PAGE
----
According to a civil-resolutions tribunal decision last Wednesday, when Moffatt applied for the discount, the airline said the chatbot had been wrong – the request needed to be submitted before the flight – and it wouldn't offer the discount. Instead, the airline said the chatbot was a "separate legal entity that is responsible for its own actions". […]

The British Columbia Civil Resolution Tribunal rejected that argument, ruling that Air Canada had to pay Moffatt $812.02 (£642.64) in damages and tribunal fees. "It should be obvious to Air Canada that it is responsible for all the information on its website," read tribunal member Christopher Rivers' written response. "It makes no difference whether the information comes from a static page or a chatbot."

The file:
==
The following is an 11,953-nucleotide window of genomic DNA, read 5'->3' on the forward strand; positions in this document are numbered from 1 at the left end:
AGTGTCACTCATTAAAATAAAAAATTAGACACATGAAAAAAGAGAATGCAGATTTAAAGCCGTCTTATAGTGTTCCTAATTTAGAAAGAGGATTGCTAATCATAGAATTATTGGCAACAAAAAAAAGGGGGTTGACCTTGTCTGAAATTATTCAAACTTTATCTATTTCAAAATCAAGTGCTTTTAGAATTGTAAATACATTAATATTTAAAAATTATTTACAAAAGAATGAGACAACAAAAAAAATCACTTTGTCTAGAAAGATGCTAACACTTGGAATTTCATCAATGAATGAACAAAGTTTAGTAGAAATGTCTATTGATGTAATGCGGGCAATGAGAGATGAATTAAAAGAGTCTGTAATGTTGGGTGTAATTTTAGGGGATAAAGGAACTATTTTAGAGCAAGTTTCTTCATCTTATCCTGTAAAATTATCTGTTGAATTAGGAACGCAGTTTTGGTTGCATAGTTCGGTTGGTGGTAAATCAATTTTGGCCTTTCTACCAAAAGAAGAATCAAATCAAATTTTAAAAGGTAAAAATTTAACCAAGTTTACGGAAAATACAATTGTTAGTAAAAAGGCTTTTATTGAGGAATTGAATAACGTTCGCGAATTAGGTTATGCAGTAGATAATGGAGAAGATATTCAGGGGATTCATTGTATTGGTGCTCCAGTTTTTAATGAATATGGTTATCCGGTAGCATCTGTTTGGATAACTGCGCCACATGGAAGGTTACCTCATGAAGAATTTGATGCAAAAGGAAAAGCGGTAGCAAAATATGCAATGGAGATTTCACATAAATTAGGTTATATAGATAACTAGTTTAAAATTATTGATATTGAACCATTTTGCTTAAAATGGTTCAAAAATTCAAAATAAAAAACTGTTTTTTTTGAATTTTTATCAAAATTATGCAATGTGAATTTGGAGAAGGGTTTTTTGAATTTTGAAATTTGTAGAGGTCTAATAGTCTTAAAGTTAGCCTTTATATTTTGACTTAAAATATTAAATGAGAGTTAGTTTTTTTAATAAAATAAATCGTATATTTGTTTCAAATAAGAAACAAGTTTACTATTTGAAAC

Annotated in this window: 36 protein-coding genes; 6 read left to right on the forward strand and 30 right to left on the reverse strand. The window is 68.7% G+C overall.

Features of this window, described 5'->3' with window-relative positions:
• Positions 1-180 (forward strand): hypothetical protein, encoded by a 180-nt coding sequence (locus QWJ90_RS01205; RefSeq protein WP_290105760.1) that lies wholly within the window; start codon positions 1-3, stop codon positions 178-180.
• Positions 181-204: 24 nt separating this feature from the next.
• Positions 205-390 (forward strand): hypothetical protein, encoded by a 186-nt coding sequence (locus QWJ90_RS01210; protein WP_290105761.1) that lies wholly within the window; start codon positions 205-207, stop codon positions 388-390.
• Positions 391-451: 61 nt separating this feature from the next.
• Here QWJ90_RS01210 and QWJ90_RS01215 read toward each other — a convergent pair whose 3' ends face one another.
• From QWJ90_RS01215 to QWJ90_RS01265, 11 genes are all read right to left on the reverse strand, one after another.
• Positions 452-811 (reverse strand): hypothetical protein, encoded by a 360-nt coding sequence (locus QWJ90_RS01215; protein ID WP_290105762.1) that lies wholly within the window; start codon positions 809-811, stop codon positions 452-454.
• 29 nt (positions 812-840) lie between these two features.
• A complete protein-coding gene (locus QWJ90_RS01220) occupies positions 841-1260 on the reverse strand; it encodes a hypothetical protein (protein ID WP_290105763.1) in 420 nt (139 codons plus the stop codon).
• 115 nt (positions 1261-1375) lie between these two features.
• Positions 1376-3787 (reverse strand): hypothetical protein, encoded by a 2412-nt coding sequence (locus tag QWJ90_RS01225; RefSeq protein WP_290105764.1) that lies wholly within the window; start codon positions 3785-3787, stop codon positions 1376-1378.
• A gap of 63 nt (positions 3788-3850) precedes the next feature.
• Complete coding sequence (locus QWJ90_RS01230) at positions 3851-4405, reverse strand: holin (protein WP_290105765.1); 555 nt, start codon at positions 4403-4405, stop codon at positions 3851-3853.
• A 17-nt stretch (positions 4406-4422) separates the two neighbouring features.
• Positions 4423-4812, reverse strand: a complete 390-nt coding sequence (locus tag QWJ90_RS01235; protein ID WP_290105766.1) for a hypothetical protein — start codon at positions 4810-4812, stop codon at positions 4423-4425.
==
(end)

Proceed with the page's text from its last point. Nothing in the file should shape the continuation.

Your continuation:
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"It crosses the i's and dots the t's"

In a YouTube video yesterday, Michael Popok explained the differences (in New York State law) among a "verdict", a "decision and order", and a "judgment", in the context of the latest stage of Donald Trump's civil fraud case. Those intricacies are an interesting aspect of the sociolinguistics of the law, but the topic of this post is Popok's word-exchange speech error at about 4:45:

uh it crosses the i's and dots the t's
sorry

dots the i's and crosses the t's

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Modals, idiolects, garden-path sentences, and English translations of a ninth-century Chinese poem

Here I present a digest of four scientific linguistics papers from the latter part of the month of January, 2024 to show that our field is very much alive in diverse subfields at the beginning of the new year.

"The Semantics, Sociolinguistics, and Origins of Double Modals in American English: New Insights from Social Media." Morin, Cameron et al. PLOS ONE 19, no. 1 (January 24, 2024): e0295799.